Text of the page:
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oppress
used in The Count of Monte Cristo

7 uses
  • "Well," said Beauchamp, "what still oppresses you, my friend?"
    Chapters 83-84 (90% in)
  • "The truth is," replied Dantes, "that I am too happy for noisy mirth; if that is what you meant by your observation, my worthy friend, you are right; joy takes a strange effect at times, it seems to oppress us almost the same as sorrow."
    Chapters 5-6 (14% in)
  • Each step he trod oppressed his heart with fresh emotion; his first and most indelible recollections were there; not a tree, not a street, that he passed but seemed filled with dear and cherished memories.
    Chapters 25-26 (26% in)
  • It was noon, and Monte Cristo had set apart one hour to be passed in the apartments of Haidee, as though his oppressed spirit could not all at once admit the feeling of pure and unmixed joy, but required a gradual succession of calm and gentle emotions to prepare his mind to receive full and perfect happiness, in the same manner as ordinary natures demand to be inured by degrees to the reception of strong or violent sensations.
    Chapters 49-50 (4% in)
  • ...offended," answered she, "but do you not see what a poor, helpless being I am, almost a stranger and an outcast in my father's house, where even he is seldom seen; whose will has been thwarted, and spirits broken, from the age of ten years, beneath the iron rod so sternly held over me; oppressed, mortified, and persecuted, day by day, hour by hour, minute by minute, no person has cared for, even observed my sufferings, nor have I ever breathed one word on the subject save to yourself.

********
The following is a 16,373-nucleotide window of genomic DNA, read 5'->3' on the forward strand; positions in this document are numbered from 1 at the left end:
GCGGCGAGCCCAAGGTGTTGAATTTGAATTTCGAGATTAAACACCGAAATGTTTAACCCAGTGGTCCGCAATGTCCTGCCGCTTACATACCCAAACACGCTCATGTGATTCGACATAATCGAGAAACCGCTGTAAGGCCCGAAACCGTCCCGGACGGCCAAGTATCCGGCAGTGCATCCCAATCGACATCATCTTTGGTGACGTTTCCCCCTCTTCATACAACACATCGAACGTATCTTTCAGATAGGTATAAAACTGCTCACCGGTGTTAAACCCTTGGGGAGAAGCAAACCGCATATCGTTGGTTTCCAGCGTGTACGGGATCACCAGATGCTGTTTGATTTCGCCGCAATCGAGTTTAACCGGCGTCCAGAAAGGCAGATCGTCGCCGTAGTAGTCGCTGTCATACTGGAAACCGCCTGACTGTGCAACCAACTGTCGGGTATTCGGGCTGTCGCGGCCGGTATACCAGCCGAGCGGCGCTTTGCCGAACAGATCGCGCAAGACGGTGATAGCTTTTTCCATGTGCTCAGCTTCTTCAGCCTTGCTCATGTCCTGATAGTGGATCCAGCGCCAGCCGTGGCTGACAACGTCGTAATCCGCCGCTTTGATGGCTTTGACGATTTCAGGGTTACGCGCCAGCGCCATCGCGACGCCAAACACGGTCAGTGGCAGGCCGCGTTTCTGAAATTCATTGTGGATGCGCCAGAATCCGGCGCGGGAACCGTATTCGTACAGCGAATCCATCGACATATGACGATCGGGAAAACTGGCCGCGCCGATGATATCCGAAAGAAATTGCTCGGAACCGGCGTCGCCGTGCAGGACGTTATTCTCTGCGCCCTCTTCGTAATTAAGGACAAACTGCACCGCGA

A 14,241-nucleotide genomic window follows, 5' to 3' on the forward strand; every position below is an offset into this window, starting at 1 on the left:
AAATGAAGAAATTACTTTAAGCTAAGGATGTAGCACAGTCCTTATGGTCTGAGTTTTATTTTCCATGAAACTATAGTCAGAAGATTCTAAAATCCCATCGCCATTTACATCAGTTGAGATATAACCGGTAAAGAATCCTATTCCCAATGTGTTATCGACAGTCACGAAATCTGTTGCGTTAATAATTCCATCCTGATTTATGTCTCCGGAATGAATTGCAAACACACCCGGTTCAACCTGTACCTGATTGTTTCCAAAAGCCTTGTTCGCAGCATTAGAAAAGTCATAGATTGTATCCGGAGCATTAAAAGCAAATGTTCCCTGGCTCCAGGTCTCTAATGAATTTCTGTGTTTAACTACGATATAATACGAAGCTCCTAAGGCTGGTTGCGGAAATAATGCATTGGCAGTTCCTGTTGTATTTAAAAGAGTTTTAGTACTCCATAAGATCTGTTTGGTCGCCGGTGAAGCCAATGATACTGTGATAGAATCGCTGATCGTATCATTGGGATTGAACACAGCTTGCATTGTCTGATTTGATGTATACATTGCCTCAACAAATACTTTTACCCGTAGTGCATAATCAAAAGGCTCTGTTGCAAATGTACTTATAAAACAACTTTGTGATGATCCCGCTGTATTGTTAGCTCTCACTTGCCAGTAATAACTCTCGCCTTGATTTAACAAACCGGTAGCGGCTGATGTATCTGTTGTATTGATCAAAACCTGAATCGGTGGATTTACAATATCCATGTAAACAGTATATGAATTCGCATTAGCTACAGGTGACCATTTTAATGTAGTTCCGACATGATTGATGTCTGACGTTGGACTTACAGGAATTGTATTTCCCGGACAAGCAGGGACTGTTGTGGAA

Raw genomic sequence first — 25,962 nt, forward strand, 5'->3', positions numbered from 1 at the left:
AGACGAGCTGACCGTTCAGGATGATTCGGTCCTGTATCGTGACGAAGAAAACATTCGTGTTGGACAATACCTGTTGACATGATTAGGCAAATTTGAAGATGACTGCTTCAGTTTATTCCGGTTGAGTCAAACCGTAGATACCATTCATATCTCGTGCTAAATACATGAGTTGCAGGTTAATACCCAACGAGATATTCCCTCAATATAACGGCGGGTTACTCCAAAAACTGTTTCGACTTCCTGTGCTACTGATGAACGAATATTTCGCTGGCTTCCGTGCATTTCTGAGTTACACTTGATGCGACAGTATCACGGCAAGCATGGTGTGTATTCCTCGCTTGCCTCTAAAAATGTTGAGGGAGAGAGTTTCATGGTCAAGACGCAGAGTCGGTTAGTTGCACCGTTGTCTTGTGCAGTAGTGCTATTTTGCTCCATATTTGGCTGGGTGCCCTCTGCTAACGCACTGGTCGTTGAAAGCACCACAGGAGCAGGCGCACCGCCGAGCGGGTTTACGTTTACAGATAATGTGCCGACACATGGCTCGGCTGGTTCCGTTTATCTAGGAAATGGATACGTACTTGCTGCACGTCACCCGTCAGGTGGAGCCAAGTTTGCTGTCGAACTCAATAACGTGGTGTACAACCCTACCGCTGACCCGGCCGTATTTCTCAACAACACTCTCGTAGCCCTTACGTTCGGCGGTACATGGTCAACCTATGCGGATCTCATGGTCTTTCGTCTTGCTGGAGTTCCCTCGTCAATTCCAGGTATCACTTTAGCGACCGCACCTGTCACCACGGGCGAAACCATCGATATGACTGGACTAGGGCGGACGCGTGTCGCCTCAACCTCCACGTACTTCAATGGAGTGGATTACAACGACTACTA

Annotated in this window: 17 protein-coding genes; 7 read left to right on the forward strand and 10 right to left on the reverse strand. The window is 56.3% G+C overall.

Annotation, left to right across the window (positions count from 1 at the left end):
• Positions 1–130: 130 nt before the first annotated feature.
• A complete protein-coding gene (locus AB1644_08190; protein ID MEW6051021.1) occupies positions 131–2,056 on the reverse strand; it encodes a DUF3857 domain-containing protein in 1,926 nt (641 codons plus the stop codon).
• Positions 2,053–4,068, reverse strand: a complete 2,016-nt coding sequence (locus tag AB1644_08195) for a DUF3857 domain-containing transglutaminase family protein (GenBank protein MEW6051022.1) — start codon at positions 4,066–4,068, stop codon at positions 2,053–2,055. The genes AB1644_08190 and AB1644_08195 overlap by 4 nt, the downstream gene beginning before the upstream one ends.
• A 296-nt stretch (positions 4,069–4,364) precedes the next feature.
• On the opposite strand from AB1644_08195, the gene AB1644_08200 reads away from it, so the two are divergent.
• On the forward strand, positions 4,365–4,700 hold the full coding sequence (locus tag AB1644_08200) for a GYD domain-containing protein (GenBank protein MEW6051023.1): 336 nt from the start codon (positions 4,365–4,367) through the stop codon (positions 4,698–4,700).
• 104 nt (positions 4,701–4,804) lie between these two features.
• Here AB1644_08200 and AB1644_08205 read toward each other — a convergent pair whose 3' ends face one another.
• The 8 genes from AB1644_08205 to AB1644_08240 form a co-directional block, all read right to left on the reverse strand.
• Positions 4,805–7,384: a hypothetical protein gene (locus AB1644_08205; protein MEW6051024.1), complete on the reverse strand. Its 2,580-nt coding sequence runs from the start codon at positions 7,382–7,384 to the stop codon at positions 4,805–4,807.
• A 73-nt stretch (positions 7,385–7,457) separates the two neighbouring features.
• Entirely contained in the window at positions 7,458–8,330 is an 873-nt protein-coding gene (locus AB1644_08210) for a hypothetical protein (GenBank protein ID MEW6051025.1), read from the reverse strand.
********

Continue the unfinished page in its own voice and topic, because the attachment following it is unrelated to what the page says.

Chapters 51-52 (26% in)
  • When once I know the hour, I will hasten to this spot, you can easily get over this fence with my assistance, a carriage will await us at the gate, in which you will accompany me to my sister's; there living, retired or mingling in society, as you wish, we shall be enabled to use our power to resist oppression, and not suffer ourselves to be put to death like sheep, which only defend themselves by sighs."
    Chapters 73-74 (23% in)
  • Madame de Morcerf had lived there since leaving her house; the continual silence of the spot oppressed her; still, seeing that Albert continually watched her countenance to judge the state of her feelings, she constrained herself to assume a monotonous smile of the lips alone, which, contrasted with the sweet and beaming expression that usually shone from her eyes, seemed like "moonlight on a statue,"—yielding light without warmth.
    Chapters 105-106 (76% in)

There are no more uses of "oppress" in The Count of Monte Cristo.

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